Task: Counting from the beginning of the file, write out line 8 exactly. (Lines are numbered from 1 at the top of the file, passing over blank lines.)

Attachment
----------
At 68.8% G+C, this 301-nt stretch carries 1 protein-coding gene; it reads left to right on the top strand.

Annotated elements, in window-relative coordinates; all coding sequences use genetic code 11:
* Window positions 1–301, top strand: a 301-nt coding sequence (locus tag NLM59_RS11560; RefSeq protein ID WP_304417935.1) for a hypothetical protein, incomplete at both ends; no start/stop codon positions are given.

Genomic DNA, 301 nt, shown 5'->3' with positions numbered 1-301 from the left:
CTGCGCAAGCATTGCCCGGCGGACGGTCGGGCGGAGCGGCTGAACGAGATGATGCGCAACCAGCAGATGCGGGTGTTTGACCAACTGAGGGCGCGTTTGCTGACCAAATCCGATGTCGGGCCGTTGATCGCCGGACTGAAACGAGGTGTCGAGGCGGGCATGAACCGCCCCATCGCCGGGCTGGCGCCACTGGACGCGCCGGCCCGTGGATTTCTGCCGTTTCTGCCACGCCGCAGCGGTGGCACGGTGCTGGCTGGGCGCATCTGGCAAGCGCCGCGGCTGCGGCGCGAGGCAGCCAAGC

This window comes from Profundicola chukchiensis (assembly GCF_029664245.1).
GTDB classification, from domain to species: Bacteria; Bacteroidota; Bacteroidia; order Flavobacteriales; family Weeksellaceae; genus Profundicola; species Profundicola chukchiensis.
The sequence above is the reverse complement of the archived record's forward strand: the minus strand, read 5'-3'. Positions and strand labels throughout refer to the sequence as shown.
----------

The sequence above is the reverse complement of the archived record's forward strand: the minus strand, read 5'-3'. Positions and strand labels throughout refer to the sequence as shown.